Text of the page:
As Gartner analyst John-David Lovelock observed, “Information technology has changed. IT has gone from supporting the business to being the business.”

In other words, customers want more from their IT dollars than hardware, support personnel, contracts and just keeping the lights on. They want to buy IT innovation, services and solutions that deliver more than just infrastructure, but also the business solutions the infrastructure supports.

Becoming Invisible, Maybe, But Hardly Irrelevant

Should this worry today’s HCI providers? Not if they’re thinking strategically and listening to their customers.

We vendors have provided reliable, efficient and high-performance infrastructure, and these solutions work very well. But customers aren’t likely to call up asking about HCI alone. Because while HCI isn’t magic, it is becoming almost as invisible as electricity many years ago.

To evolve, HCI has to become a standard service on which broader business solutions are grounded. To a customer’s mind, “HCI-as-a-Service” should be a “software-defined platform that can handle my business’ unique needs.” And it should do that regardless of whether physical devices are on-premise, in a cloud or even IoT devices on the edge.

It needs to be simply managed and customized on the fly, with hardly a thought to how the underlying operations are carried out. The distinction between appliances, software and, business processes will blur to the point where underlying infrastructure will no longer be a consideration in the procurement and deployment process.

It’s not Magic, Just the Invisible Foundation for Future Innovation

What does all this really mean for the future of HCI?

Yes, businesses need HCI for specific uses cases. They also need extensibility, simple cloud integration, workload and workload performance automation, and the overall intelligence required to simplify management of all this at enterprise scale. HCI delivers these today. But tomorrow, customers will ask for more encompassing solutions that address a broader business need.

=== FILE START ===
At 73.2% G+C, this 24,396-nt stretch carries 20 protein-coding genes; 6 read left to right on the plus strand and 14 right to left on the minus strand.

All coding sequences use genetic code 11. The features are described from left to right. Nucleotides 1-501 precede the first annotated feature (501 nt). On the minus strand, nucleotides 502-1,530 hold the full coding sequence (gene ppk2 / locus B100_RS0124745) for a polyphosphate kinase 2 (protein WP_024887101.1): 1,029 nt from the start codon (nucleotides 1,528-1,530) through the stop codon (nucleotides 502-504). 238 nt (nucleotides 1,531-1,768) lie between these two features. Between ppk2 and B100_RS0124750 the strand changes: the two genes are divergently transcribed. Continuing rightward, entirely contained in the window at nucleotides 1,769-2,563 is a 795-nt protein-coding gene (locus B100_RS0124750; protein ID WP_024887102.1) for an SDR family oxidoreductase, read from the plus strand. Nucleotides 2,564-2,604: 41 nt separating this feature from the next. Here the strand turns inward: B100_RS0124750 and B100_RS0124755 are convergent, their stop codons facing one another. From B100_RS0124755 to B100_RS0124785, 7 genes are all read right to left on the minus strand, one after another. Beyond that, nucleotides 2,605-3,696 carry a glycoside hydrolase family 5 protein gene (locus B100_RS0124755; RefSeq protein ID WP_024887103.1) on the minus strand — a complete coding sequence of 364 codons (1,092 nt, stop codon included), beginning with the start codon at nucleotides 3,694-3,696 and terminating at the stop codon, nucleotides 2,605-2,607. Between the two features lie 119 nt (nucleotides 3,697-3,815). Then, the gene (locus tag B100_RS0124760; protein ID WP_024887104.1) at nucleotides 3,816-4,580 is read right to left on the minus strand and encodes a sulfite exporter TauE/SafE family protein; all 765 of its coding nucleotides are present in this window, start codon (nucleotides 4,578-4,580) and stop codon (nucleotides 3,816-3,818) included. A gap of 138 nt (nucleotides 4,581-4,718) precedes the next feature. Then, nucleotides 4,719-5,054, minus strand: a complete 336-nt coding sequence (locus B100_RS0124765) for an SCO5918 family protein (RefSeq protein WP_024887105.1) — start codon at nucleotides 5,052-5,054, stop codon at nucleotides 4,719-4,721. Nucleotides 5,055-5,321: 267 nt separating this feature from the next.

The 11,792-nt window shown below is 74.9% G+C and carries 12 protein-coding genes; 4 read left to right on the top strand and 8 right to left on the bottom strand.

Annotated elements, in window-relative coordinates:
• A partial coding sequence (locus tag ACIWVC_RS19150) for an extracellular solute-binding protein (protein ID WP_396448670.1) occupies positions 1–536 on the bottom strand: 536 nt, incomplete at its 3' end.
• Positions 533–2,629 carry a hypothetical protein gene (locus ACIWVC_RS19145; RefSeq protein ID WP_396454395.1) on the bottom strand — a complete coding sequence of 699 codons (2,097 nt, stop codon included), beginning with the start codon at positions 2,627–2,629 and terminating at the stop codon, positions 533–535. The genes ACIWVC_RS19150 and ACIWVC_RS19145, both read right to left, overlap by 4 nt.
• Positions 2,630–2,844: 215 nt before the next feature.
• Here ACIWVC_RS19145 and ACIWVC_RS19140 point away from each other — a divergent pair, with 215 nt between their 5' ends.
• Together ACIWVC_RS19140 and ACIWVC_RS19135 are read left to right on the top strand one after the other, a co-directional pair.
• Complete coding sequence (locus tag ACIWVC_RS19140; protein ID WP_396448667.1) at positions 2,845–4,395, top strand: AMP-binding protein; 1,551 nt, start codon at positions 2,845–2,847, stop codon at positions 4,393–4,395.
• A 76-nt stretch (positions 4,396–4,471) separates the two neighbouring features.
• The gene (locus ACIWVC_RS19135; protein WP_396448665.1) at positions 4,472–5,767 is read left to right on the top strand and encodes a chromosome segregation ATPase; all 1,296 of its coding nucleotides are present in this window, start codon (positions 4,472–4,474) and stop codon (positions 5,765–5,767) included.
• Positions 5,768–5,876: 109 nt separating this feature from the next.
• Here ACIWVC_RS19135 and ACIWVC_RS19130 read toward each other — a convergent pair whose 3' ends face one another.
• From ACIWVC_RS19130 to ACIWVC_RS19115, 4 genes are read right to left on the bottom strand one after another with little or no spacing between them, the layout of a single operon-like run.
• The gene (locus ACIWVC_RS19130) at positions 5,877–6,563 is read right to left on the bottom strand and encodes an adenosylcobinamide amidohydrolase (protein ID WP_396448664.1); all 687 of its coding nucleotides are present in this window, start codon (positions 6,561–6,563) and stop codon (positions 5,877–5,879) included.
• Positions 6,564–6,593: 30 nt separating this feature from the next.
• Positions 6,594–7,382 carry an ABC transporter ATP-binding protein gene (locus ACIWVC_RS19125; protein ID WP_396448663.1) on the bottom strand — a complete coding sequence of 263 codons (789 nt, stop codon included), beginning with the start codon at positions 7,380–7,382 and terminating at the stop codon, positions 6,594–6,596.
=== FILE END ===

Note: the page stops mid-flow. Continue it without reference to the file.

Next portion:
Emerging technologies are endless—software-defined everything, Everything-as-a-Service, edge computing, fog computing, automated composability and more. Some of these will survive, some will not. The true digital renaissance, however, isn’t born solely of shiny new objects like IoT, robotics and AI/ML. These innovations will fundamentally change not only the way business works, but the world itself and how we solve global challenges. That kind of renaissance, however, requires a proven foundation that can stand the test of time. One that can evolve, silently and invisibly thrive, and enable the newcomers to reach their potentials.

That platform of platforms? As we ride the wave of continuous disruption, HCI remains stable, and now almost invisible in its ubiquity. It will be everywhere and nowhere at the same time. It may not be obvious or shiny, but it’s the foundation on which new breakthroughs will rely.